For many seniors, finding exercises that are strengthening yet gentle on joints can be challenging. Low-impact exercises may be a great option for staying active while preserving joint health. These exercises can be high or low intensity, practiced outdoors or indoors, and vary greatly depending on training preferences.
Read on to learn the wide array of benefits and types of low-impact exercises for seniors.
An exercise is low-impact when one or both feet are planted on the ground (or on a bike) at any given time. Swimming is also a low-impact workout. Low-impact exercises avoid jumping and greatly reduce joint strain and shock while still being incredibly effective and challenging. Though the movements are safer, the intensity of low-impact exercise can still vary from light to moderate to high.
Low-impact exercises for seniors can have many health benefits, with improvement in physical health being the most obvious. But, did you know there are also mental, social, and even spiritual benefits to exercise? Regular exercise can strengthen the body while sharpening the mind, and it can support a spiritual practice and healthy socialization.
Researchers from the Department of Medicine at the University of Illinois at Chicago cite regular exercise as key to reducing the risk of respiratory complications from COVID-19 as well as reducing instances of poor mental health due to lockdowns.
The Physical Activity Guidelines for Americans, published by the Journal of the American Medical Association, recommends that older adults, even those with chronic medical conditions, incorporate at least 150 and as much as 300 minutes of moderate physical activity a week.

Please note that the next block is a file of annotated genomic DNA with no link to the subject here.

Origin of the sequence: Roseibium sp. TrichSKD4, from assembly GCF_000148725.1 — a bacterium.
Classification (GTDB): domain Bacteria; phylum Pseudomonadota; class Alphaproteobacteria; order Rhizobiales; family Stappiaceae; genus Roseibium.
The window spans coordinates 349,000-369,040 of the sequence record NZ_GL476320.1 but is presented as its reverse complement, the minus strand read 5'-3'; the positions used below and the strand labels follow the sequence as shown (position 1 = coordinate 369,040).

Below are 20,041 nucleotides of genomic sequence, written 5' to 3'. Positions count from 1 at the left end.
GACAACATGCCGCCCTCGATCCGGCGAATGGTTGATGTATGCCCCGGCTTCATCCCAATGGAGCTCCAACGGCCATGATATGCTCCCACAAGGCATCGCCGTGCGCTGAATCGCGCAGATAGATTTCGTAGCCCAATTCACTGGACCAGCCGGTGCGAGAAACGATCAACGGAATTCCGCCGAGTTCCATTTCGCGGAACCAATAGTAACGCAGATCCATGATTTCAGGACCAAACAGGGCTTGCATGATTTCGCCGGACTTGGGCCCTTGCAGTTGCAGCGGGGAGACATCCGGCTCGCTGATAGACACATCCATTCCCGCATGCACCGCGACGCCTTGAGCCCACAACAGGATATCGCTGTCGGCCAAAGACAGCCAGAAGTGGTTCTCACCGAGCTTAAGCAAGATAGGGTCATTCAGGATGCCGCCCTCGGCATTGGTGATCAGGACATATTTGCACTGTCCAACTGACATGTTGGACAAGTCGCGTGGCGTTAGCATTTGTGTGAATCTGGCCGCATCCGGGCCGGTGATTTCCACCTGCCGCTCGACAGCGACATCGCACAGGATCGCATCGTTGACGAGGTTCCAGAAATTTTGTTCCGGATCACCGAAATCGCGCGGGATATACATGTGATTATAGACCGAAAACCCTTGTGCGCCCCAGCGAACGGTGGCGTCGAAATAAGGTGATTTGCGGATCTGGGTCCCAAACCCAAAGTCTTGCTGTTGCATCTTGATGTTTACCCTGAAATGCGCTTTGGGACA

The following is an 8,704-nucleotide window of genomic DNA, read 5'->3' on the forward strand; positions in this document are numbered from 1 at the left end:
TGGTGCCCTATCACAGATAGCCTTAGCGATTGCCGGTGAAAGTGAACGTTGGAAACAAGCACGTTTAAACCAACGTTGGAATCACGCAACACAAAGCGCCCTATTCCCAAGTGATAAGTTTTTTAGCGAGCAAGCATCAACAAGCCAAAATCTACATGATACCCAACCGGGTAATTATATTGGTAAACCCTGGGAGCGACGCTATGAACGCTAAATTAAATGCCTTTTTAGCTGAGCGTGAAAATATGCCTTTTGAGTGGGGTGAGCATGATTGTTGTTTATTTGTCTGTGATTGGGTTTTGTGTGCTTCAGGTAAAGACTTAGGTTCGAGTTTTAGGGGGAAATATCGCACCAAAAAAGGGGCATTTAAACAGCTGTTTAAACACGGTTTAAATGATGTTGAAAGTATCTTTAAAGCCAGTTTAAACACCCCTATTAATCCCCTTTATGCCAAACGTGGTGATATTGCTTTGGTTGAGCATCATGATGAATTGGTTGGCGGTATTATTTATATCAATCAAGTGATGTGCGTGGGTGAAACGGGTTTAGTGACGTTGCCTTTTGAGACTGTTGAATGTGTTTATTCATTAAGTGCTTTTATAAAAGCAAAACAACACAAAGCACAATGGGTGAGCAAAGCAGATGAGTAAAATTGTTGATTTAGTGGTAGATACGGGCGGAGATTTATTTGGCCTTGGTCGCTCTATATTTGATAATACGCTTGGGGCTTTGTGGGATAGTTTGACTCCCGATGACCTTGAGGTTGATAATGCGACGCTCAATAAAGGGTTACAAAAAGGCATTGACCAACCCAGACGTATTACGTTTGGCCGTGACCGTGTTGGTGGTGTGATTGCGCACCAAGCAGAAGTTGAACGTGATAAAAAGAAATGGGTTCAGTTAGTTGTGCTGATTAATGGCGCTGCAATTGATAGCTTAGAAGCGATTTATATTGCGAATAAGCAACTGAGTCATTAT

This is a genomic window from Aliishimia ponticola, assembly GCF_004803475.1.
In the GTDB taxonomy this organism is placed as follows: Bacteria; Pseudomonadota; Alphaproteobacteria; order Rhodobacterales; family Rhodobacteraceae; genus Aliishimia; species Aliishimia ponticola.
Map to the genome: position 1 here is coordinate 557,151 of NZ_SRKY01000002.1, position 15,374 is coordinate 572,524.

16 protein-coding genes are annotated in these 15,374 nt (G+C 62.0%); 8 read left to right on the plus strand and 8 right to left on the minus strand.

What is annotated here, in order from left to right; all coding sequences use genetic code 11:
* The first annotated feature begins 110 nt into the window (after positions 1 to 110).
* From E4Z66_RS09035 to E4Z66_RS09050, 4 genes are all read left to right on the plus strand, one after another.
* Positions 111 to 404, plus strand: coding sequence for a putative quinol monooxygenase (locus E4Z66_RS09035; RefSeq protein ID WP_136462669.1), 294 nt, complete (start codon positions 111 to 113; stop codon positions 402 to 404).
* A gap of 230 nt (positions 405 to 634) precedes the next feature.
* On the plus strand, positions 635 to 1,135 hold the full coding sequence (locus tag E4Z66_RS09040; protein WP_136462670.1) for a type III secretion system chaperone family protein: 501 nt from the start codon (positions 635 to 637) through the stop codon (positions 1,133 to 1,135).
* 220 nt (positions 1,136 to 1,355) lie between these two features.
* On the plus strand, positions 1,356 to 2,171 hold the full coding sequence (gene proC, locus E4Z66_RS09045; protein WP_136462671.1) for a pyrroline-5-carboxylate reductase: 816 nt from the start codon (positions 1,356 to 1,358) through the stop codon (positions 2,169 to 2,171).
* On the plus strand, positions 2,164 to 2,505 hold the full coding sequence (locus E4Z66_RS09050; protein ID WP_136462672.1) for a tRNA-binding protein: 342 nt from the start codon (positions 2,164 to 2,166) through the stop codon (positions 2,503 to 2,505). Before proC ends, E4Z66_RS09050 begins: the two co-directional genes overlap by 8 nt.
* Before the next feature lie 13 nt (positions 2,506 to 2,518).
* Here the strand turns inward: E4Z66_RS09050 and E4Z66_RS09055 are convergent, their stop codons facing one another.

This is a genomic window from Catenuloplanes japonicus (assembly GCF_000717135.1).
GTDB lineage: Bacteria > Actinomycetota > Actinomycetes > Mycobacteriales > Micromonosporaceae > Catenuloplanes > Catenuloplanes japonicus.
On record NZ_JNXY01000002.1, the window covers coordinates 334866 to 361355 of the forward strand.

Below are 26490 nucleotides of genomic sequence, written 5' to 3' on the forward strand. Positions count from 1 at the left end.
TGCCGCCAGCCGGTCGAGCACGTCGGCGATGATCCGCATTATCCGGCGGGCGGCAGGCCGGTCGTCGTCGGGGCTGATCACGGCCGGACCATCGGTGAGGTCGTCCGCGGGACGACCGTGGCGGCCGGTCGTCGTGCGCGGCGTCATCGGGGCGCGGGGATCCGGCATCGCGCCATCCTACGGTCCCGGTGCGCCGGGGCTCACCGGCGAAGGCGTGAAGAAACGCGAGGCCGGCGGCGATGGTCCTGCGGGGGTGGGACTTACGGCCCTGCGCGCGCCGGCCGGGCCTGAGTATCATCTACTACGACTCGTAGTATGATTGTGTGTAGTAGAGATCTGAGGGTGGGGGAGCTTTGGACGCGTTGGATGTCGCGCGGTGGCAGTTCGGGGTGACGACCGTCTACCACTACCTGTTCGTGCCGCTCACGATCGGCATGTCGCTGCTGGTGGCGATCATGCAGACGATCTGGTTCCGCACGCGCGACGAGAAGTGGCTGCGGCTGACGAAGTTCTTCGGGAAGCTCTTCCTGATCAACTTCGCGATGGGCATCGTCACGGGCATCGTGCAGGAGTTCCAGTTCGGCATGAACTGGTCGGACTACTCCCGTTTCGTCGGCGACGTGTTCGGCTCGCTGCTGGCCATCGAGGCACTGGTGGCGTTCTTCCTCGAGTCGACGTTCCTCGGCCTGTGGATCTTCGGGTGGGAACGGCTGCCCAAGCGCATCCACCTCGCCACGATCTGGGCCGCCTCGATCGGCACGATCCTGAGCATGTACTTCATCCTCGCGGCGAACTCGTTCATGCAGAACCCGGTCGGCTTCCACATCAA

The science-backed benefits of low-impact exercise for seniors go on and on.
Physical health. Manage cholesterol, build muscle, improve motor function, increase mobility, reduce risk of falls, and improve heart health with low-impact exercises. Low-impact aerobic exercises for seniors get the heart rate up while keeping cholesterol levels down.
Mental health. Work off unused energy, stress, and anxiety all while connecting with others. Feelings of satisfaction and joy are all positive effects of a regular exercise practice. There is even promising research showing a connection between an active lifestyle and enhanced cognition in seniors, according to the journal Psychological Science in the Public Interest.
Social benefits. Attending a fitness class with peers is a great way to make and maintain friendships and develop healthy social bonds. There is also evidence suggesting that exercising with a friend leads to more calmness and stress-reducing, positive psychological effects.
Spiritual benefits. For some seniors, exercise can be an opportunity to get in touch with their faith or spiritual side. Tai chi, yoga, and even just walking can be great opportunities for seniors to pray, meditate, or express gratitude.